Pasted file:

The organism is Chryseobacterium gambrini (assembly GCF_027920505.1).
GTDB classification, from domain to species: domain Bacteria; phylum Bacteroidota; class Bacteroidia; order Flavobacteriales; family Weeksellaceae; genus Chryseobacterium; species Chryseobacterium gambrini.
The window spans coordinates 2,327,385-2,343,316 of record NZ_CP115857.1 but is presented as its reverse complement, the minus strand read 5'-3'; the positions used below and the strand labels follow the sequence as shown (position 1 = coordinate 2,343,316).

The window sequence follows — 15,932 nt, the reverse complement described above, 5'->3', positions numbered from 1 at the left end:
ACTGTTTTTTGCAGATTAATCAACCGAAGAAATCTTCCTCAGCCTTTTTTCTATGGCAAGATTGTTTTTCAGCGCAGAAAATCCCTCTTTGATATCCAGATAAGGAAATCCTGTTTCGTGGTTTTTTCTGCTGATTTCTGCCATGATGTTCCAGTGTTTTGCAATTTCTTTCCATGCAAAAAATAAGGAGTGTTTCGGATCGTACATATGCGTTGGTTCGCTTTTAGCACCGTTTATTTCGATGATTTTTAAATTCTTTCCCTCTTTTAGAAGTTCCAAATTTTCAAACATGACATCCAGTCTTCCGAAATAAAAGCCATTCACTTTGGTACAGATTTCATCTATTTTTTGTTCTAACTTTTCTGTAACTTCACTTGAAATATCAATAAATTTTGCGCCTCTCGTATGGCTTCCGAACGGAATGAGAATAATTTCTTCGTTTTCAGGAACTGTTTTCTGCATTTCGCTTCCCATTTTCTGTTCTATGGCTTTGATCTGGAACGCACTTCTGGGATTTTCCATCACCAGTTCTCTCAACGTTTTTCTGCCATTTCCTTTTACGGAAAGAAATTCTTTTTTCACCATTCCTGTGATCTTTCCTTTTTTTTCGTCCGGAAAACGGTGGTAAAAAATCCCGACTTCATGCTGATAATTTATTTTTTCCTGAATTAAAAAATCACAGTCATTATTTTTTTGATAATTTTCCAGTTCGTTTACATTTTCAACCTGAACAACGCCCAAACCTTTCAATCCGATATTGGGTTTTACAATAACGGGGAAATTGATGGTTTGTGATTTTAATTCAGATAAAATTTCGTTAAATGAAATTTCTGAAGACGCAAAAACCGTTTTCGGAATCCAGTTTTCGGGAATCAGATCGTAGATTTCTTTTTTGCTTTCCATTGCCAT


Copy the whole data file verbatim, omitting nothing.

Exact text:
The organism is Chryseobacterium gambrini (assembly GCF_027920505.1).
GTDB classification, from domain to species: domain Bacteria; phylum Bacteroidota; class Bacteroidia; order Flavobacteriales; family Weeksellaceae; genus Chryseobacterium; species Chryseobacterium gambrini.
The window spans coordinates 2,327,385-2,343,316 of record NZ_CP115857.1 but is presented as its reverse complement, the minus strand read 5'-3'; the positions used below and the strand labels follow the sequence as shown (position 1 = coordinate 2,343,316).

The window sequence follows — 15,932 nt, the reverse complement described above, 5'->3', positions numbered from 1 at the left end:
ACTGTTTTTTGCAGATTAATCAACCGAAGAAATCTTCCTCAGCCTTTTTTCTATGGCAAGATTGTTTTTCAGCGCAGAAAATCCCTCTTTGATATCCAGATAAGGAAATCCTGTTTCGTGGTTTTTTCTGCTGATTTCTGCCATGATGTTCCAGTGTTTTGCAATTTCTTTCCATGCAAAAAATAAGGAGTGTTTCGGATCGTACATATGCGTTGGTTCGCTTTTAGCACCGTTTATTTCGATGATTTTTAAATTCTTTCCCTCTTTTAGAAGTTCCAAATTTTCAAACATGACATCCAGTCTTCCGAAATAAAAGCCATTCACTTTGGTACAGATTTCATCTATTTTTTGTTCTAACTTTTCTGTAACTTCACTTGAAATATCAATAAATTTTGCGCCTCTCGTATGGCTTCCGAACGGAATGAGAATAATTTCTTCGTTTTCAGGAACTGTTTTCTGCATTTCGCTTCCCATTTTCTGTTCTATGGCTTTGATCTGGAACGCACTTCTGGGATTTTCCATCACCAGTTCTCTCAACGTTTTTCTGCCATTTCCTTTTACGGAAAGAAATTCTTTTTTCACCATTCCTGTGATCTTTCCTTTTTTTTCGTCCGGAAAACGGTGGTAAAAAATCCCGACTTCATGCTGATAATTTATTTTTTCCTGAATTAAAAAATCACAGTCATTATTTTTTTGATAATTTTCCAGTTCGTTTACATTTTCAACCTGAACAACGCCCAAACCTTTCAATCCGATATTGGGTTTTACAATAACGGGGAAATTGATGGTTTGTGATTTTAATTCAGATAAAATTTCGTTAAATGAAATTTCTGAAGACGCAAAAACCGTTTTCGGAATCCAGTTTTCGGGAATCAGATCGTAGATTTCTTTTTTGCTTTCCATTGCCAT